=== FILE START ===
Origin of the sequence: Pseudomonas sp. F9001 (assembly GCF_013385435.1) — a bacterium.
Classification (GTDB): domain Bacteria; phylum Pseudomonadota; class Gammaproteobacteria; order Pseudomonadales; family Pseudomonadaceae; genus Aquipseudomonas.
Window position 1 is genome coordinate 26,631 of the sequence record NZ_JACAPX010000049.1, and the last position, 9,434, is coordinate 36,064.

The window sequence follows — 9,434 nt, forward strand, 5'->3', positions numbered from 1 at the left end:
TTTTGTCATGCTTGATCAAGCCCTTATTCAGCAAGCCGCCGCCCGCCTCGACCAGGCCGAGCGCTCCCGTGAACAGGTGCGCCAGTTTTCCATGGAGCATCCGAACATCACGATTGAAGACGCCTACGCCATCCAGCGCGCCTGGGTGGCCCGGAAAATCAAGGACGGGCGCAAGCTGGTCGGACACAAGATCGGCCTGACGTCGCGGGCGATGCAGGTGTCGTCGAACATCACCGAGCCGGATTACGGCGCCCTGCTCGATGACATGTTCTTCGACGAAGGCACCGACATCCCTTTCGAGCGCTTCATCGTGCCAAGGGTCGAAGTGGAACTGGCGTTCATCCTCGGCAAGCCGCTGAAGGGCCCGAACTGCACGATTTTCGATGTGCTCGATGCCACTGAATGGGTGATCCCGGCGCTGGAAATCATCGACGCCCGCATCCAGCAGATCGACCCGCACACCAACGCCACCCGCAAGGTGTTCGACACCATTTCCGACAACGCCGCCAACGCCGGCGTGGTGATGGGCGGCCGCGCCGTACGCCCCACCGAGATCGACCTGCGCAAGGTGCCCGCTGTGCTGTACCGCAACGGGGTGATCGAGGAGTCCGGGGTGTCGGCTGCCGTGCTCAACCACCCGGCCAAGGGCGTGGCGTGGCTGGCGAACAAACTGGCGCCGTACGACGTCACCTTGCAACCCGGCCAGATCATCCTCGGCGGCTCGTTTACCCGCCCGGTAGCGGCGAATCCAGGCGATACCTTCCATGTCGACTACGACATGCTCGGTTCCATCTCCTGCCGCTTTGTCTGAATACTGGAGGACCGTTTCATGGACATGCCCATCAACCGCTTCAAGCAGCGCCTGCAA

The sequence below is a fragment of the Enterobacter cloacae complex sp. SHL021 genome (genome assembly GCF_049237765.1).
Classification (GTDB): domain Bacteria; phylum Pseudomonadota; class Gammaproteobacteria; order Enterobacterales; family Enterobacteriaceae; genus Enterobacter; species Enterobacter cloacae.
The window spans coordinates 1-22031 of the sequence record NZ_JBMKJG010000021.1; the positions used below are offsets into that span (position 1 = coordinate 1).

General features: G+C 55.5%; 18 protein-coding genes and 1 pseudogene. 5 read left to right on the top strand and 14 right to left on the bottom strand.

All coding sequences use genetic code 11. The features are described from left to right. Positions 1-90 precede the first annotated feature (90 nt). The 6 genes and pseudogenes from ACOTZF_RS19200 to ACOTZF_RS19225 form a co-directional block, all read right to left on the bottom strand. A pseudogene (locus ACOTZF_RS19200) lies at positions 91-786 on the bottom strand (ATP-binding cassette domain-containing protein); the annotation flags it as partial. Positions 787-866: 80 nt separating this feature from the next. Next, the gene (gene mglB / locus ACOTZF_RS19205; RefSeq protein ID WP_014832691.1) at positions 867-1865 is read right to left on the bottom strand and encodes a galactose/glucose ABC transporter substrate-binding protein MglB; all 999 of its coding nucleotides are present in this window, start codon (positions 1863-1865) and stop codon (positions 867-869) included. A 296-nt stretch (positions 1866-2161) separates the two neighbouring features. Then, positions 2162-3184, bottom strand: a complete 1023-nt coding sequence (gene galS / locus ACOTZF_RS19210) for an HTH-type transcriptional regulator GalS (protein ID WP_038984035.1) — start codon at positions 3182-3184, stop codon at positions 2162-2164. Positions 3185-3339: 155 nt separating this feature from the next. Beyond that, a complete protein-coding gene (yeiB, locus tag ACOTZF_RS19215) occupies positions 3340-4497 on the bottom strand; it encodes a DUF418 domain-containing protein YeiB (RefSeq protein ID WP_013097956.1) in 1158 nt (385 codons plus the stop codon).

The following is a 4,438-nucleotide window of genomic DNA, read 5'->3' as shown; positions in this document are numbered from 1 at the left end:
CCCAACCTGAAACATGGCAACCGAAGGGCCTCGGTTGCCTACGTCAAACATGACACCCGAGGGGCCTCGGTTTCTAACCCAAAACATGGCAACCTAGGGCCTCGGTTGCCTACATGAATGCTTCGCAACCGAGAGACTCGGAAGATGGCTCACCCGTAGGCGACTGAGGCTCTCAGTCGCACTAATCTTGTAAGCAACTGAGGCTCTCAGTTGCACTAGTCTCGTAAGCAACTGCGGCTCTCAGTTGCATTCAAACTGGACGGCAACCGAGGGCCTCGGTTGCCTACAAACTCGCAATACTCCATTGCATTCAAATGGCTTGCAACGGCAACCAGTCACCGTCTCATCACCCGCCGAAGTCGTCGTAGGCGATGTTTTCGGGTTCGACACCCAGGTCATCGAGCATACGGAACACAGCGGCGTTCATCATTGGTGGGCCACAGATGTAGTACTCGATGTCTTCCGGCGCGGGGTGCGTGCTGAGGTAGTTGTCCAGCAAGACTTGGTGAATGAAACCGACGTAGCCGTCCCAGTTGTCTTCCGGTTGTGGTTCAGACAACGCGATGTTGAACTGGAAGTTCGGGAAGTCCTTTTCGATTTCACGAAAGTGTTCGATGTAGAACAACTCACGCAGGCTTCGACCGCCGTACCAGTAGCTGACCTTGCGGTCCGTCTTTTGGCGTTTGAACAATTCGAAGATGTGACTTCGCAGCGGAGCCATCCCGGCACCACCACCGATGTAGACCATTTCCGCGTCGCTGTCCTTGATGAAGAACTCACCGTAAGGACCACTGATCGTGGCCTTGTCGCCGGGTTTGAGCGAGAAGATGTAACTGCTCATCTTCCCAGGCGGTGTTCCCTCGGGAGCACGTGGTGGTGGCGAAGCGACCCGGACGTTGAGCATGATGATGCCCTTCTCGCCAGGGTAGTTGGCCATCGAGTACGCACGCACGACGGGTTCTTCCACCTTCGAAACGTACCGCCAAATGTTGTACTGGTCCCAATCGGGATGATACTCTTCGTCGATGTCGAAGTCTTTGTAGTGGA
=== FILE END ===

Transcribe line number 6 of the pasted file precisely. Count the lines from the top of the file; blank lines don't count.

The sequence below is a fragment of the Enterobacter cloacae complex sp. SHL021 genome (genome assembly GCF_049237765.1).